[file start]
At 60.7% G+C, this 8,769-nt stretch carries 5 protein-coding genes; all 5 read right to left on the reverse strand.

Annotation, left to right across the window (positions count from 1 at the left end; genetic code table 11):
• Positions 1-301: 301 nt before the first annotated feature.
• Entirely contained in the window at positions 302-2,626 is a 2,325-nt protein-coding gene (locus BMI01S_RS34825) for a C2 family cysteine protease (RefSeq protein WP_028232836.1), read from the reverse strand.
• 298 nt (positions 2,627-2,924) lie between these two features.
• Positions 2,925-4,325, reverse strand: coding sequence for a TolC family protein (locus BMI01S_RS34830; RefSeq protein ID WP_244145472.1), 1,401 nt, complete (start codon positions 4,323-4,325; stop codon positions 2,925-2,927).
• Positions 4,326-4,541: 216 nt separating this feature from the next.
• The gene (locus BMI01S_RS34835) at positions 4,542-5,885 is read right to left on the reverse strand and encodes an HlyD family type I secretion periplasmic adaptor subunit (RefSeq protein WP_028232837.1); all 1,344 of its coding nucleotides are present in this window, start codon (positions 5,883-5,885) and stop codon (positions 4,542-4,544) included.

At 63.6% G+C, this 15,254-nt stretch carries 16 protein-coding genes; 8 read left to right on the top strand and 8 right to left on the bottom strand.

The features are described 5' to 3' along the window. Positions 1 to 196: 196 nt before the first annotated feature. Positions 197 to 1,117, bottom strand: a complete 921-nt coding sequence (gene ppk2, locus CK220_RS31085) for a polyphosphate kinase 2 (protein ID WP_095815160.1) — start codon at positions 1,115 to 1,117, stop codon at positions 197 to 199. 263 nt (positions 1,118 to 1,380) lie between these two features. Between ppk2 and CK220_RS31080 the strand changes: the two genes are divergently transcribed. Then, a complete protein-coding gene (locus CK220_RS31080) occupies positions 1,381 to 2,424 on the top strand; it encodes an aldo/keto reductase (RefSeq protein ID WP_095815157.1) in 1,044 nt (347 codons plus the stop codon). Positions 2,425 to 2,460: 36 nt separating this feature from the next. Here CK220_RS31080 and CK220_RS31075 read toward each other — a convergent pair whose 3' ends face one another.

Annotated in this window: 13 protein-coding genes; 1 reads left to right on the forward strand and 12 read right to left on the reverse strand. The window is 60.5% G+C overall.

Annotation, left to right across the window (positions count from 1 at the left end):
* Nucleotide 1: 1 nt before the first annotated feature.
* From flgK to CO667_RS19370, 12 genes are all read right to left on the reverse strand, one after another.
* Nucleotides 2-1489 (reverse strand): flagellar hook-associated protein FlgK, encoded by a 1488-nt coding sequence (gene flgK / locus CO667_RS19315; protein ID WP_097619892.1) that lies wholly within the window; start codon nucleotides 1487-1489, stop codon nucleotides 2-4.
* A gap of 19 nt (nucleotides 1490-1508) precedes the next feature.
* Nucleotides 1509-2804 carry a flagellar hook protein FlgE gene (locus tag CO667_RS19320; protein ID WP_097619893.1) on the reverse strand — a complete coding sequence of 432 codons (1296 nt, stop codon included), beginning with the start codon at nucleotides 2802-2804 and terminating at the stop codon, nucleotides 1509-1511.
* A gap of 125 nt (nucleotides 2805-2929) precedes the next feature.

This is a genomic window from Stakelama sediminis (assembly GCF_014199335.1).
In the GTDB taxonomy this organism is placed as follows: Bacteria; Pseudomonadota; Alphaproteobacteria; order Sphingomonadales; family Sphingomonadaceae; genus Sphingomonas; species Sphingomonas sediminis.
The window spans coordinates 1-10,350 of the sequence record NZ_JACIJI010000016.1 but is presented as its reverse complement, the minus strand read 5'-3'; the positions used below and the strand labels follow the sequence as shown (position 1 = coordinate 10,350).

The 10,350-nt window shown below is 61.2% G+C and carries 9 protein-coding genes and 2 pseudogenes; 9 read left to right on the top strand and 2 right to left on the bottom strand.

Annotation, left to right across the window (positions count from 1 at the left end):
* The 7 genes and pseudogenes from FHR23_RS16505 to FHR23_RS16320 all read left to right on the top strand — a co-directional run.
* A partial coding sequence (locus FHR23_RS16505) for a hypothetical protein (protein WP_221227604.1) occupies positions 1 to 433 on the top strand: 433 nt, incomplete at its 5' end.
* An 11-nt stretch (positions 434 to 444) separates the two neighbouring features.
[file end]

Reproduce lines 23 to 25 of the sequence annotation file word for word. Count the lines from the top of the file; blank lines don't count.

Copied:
Annotation, left to right across the window (positions count from 1 at the left end):
* The 7 genes and pseudogenes from FHR23_RS16505 to FHR23_RS16320 all read left to right on the top strand — a co-directional run.
* A partial coding sequence (locus FHR23_RS16505) for a hypothetical protein (protein WP_221227604.1) occupies positions 1 to 433 on the top strand: 433 nt, incomplete at its 5' end.